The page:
Measure of the resistance of a material to heat flow. The higher the number, the greater the resistance to heat flow.

A measure of a substance’s resistance to heat flow. The R-values of materials are added to produce the total R-value of a building surface. The higher the R-value, the greater the resistance to heat flow.

R-value is a measure of the thermal resistance of a material. Thermal resistance is an index of a materials' resistance to the flow of heat. It is the reciprocal of the thermal conductivity.

The plastic strain ratio is a measurement for the resistance to thinning during forming operations: the ratio of true width strain divided by true thickness strain in the uniform elongation region of a tensile test.

A WHOLE OR MIXED NUMBER THAT IDENTIFIES A WINDOW, DOOR , SKYLIGHT OR WALL'S ABILITY TO RESIST THE FLOW OF HEAT THROUGH IT. THE HIGHER THE NUMBER, THE BETTER (EXAMPLE: AN R=2.7 IS BETTER THAN AN R=2.0). R IS EXPRESSED IN UNITS OF HOUR PER SQUARE FEET IN DEGREES FAHRENHEIT OF BRITISH THERMAL UNIT. PROFESSIONALLY, FENESTRATION ORIENTED ORGANIZATIONS USE "U"-VALUE, WHICH THE INVERSE OF "R".

Grading standard for insulating materials. It stands for "resistance to heat flow" and is stamped on most good brands of insulation material. The higher the R factor the better.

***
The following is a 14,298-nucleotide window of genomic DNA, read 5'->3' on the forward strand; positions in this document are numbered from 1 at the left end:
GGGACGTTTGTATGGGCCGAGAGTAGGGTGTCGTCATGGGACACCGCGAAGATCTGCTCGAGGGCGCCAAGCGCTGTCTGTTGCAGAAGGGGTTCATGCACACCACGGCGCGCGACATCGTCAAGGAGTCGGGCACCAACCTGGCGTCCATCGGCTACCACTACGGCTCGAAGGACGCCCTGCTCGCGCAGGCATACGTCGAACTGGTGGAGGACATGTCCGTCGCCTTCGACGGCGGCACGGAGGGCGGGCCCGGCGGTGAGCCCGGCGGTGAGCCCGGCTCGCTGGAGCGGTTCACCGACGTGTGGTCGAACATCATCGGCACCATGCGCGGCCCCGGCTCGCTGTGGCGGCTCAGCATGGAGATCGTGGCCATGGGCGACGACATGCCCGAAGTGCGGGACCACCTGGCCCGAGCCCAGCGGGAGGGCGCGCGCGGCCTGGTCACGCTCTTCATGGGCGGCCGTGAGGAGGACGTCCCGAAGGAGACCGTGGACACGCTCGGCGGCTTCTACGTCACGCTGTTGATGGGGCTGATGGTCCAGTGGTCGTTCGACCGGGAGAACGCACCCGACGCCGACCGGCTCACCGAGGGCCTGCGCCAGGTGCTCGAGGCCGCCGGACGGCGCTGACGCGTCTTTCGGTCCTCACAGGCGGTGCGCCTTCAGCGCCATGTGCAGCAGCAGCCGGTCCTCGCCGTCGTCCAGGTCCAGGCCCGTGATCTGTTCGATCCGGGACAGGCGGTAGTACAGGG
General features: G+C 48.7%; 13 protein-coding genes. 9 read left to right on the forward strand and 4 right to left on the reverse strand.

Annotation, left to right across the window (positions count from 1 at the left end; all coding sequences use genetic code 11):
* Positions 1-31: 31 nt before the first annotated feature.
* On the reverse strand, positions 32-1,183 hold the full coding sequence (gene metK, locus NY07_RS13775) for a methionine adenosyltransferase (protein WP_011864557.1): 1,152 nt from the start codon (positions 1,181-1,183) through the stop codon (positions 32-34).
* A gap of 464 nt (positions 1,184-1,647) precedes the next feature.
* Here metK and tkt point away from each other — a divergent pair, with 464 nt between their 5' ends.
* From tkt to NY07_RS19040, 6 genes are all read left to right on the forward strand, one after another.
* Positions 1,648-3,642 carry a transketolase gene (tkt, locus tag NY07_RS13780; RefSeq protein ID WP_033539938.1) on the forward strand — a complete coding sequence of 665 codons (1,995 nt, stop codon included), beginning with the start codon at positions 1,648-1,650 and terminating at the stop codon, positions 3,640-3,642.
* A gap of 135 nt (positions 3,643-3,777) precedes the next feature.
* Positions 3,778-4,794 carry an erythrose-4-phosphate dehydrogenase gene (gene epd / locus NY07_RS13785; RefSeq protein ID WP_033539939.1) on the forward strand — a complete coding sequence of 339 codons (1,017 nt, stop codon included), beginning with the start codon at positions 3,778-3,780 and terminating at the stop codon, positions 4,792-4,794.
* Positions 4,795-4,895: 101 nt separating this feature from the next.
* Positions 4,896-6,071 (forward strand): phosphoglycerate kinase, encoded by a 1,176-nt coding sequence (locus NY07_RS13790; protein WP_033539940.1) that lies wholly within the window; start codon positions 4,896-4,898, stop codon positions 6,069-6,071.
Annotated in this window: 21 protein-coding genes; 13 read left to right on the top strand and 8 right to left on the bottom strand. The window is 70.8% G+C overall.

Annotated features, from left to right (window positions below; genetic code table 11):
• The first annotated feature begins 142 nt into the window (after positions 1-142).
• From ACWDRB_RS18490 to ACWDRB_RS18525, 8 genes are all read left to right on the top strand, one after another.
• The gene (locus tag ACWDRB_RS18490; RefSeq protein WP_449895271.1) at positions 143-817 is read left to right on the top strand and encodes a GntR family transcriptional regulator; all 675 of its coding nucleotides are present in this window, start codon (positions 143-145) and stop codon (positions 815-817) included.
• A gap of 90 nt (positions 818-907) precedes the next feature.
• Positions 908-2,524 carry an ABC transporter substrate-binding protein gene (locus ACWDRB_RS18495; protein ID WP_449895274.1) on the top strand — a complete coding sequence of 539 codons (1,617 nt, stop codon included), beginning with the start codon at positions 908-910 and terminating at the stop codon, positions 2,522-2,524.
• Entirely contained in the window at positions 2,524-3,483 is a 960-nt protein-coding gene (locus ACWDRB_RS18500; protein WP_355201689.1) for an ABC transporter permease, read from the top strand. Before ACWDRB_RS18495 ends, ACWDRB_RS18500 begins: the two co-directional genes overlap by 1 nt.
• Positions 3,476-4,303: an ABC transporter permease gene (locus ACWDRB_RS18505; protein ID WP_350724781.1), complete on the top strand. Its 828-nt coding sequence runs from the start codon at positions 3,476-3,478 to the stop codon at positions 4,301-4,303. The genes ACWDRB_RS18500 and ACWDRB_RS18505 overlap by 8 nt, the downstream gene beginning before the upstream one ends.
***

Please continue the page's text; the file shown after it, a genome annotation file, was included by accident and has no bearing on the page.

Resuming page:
a measure of resistance to heat flow through a unit width of material expressed in moC/W (hr.ft2.oF/BTU.in).

ability of a material to resist heat flow; the higher the R-value, the more powerful the insulation.

A measure of thermal resistance, indicating how effective a material is as an insulator. R-value is measured in the hours needed for one Btu to flow through one inch of the material when the temperature difference (from one side of the material to the other) is one degree Fahrenheit. Its units are hour-square foot-degree Fahrenheit/Btu-inch.

a measurement of how much heat insulation allows to pass through its insulating barrier

a measurement of the resistance to heat transfer

a measure of an insulation 's resistance to heat flow

a unit of thermal resistance used for comparing insulating properties of different materials

A measure of a material's ability to resist the flow of heat. The formula for an R-Value is R=1/. This value is expressed as BTU/h/square ft.

The measurement of resistance to heat transfer in a material. The higher the R-Value, the greater the insulation value.

A measurement of the insulative ability of a material.

A measurement of a materialâ€™s resistance to the flow of heat. R-value is a laboratory measurement based on the constant temperatures on both sides of a material. However, it does not reflect the fluctuating conditions that face the insulating materials in actual use, nor does it include the effect of thermal mass on energy efficiency.

A measure of thermal resistance. The R-value gauges the effectiveness of different types of home insulation; the greater the R-value, the greater the level of insulation quality.